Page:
A statistic I have often cited when speaking about the status of world evangelization is this: that for the past century, Christianity has been stagnant at about 33% of the world. We know that the fastest growing world religion is not Christianity (growing at 1.36% p.a. in AD 2000) but rather Islam (growing at 2.13% p.a. in AD 2000). (I know that we like to compare the growth of evangelicals with that of Islam, but that, in my opinion, is rather like comparing apples to oranges.)
However, saying that the church is stagnant at 33% globally covers over the vast changes that are happening regionally within Christianity, and the reasons for those changes. Likewise, saying Islam is the fastest growing religion worldwide also masks some of the reasons for this. The reasons for these changes are important, because they help us shape our response.
For this purpose I am going to use the AD 2000 statistics from World Christian Trends. There are some more recent updates, but WCT has these statistics in Table 1-2 for every continent in the world and it is available fairly inexpensively for those who wish to explore this further.
There are two drivers of growth in both Christianity and Islam: natural and conversion. “Natural” growth is not the result of any evangelistic influence within the church: it is basically births in Christian homes, minus deaths, plus Christian immigrants, minus Christian emigrants. Unfortunately I do not have ready to hand anything that separates demographic growth—births minus deaths—from immigration growth. This would be a very interesting statistic and trend to delve deeper into, and perhaps later we will. “Conversion” growth, on the other hand, is conversions minus defections.
These numbers are fairly easily computed. We know, for example, what the AD 2000 and AD 2010 population of Christians is, so we can compute the annual growth rate based on this. And, we know what the global population growth rate is. But of course the natural, secular population growth rate does not have any conversion factor—so we know what the average global population growth rate is for demographics alone. We extract this from the Christian growth rate and the balance is the conversion factor.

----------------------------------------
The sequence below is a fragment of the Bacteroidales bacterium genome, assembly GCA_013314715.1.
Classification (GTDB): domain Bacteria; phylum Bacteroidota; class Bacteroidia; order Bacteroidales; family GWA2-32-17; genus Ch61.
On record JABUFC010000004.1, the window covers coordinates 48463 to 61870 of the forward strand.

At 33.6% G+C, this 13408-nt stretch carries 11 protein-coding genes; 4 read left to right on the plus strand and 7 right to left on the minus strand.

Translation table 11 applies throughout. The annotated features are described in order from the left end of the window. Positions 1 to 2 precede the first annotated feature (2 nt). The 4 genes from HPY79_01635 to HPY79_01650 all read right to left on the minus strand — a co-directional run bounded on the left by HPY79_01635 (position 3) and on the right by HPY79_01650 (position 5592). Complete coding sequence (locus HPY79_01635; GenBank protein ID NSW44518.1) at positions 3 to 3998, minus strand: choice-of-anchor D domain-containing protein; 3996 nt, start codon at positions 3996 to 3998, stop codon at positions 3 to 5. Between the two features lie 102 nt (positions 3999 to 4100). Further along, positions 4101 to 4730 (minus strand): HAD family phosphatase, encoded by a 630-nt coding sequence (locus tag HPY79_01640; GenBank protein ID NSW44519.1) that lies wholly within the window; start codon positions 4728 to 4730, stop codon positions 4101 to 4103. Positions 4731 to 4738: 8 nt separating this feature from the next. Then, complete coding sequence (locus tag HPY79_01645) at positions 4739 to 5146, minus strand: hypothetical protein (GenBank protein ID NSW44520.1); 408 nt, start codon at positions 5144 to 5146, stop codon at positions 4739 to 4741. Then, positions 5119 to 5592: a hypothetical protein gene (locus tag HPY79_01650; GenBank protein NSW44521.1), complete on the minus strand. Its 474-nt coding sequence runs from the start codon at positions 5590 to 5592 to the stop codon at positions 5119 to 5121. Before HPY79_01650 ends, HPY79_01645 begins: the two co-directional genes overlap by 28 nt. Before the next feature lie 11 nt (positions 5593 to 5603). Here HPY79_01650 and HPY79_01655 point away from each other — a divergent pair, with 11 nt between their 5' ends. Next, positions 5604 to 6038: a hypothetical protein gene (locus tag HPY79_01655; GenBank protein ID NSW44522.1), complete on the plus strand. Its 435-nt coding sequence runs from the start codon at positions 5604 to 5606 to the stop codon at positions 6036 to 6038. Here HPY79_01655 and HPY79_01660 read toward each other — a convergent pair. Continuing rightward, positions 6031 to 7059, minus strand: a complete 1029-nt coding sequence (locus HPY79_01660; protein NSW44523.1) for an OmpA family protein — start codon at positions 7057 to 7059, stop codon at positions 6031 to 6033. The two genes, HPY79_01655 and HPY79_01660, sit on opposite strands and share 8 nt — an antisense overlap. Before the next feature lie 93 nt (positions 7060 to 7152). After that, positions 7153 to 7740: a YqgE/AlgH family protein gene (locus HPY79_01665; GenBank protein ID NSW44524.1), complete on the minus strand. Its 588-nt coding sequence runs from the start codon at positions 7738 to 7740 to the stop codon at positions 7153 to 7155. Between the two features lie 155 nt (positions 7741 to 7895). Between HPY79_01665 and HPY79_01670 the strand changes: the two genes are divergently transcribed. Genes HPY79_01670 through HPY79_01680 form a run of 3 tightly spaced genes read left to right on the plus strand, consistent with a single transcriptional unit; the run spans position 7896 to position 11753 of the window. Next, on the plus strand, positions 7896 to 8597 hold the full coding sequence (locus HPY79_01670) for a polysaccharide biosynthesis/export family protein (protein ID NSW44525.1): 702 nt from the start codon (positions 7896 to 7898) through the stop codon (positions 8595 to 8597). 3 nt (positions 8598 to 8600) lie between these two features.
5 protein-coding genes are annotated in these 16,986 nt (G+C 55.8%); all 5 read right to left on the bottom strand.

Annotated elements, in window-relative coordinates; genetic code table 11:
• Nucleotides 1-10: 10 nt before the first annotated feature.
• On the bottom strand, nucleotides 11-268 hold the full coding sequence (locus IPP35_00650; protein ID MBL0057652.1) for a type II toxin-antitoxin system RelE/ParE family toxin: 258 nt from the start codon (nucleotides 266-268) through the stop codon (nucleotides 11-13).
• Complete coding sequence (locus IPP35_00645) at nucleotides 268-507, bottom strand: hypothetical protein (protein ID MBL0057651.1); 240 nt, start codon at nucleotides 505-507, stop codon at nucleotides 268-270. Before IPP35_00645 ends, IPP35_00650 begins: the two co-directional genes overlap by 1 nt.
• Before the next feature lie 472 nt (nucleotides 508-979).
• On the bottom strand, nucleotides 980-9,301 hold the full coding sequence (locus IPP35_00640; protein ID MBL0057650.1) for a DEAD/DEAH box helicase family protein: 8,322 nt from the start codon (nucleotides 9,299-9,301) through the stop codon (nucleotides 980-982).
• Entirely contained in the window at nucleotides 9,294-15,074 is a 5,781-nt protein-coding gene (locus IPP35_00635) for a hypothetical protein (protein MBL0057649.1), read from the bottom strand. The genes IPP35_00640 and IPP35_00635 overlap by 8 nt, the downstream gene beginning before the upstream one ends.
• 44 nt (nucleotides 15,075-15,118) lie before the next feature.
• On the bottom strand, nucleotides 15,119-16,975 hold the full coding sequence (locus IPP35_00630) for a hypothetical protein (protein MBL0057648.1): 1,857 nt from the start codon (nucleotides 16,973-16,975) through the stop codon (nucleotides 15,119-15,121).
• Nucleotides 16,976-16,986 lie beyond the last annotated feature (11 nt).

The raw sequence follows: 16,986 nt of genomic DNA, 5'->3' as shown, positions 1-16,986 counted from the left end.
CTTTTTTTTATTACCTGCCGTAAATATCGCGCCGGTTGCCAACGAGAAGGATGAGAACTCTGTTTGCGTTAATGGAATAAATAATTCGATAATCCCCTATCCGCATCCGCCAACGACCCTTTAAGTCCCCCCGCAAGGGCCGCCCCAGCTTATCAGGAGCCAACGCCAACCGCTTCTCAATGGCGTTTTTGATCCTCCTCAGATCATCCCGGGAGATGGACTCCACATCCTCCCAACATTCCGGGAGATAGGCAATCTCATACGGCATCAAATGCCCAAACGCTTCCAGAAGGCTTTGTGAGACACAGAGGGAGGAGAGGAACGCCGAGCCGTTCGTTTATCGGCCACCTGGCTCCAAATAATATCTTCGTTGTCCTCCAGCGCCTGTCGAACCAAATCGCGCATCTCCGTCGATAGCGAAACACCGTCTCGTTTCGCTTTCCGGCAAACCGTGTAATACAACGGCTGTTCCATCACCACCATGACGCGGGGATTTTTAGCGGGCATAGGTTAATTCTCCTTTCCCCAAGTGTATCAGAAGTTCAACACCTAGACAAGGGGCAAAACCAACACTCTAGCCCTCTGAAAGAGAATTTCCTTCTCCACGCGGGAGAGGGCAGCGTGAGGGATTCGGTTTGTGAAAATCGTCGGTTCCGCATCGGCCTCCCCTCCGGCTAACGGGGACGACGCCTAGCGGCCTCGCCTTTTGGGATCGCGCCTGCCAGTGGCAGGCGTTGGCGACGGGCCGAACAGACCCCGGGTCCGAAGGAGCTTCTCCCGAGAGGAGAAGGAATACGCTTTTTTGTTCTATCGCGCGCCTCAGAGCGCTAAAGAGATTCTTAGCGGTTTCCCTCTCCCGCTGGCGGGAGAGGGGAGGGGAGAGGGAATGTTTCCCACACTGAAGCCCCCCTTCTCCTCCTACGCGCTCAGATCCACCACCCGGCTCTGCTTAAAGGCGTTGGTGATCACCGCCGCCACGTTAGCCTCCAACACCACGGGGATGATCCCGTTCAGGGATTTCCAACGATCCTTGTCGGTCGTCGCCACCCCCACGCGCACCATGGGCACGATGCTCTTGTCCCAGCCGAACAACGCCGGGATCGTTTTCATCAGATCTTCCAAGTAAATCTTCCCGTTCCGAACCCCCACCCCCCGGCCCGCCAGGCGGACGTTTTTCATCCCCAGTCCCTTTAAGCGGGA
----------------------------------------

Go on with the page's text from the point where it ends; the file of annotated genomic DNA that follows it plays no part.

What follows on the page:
Globally, each year, the number of Christians grows by an average of 25.2 million people. Of these, 22.7 million are “natural” and just 2.5 million are “conversion.” Globally, it appears the vast majority of Christian growth has little to do with the conversion efforts of the church.
Islam is in a similar situation: globally, it grows on average by 22.5 million. So, it’s actually adding fewer total people each year: and of these, some 21.7 million are “natural” and just 0.8 million are conversions.
The reason that the growth rate of Islam is faster than the growth rate of Christianity (2.1% for Islam vs 1.3% for Christianity) is that Islam is smaller: in AD 2000 it was roughly 1.1 billion people to Christianity’s 1.9 billion. But, it is adding nearly as many people every year as Christianity is.
The African continent is growing at a rate of about 2.47% p.a. Christianity is growing at 2.68%, so right away we can see that Christianity is increasing its share in the population. Part of this is “natural”: 7.9 million new births per year. Part is “conversion”: a net of 0.4 million new converts per year.
Islam as of AD 2000 was actually in a slight decline in Africa as a whole (although clearly dominating the northern regions). It was growing at 2.37% p.a. – both less than Christianity and the continental population growth rate. It was adding about 6.5 million new births per year, and making just 0.1 million converts per annum on average. Although Islam is gaining strength in certain key areas of Africa, in the continent as a whole Christianity clearly has the (slight!) upper hand.
Also note the African growth rate of Christianity (2.68%) is higher than the global growth rate of Christianity by a significant margin: thus clearly the church is becoming more African. Something like one-third of Christian births and one-quarter of its net conversions are African!
Here the reverse of Africa is true. The Asian continent has an annual growth rate of 1.48%: much slower. It has many more people: over 3.5 billion compared to Africa’s 0.7 billion.
Muslims are the largest religious block in Asia: numbering some 751 million in AD 2000. They were adding about 15.6 million per year in new converts—15.1 million “naturally” and 0.4 million through conversion. Islam’s growth rate of 2.1% is greater than the continental growth rate, but less than the Christian growth rate of 2.3%.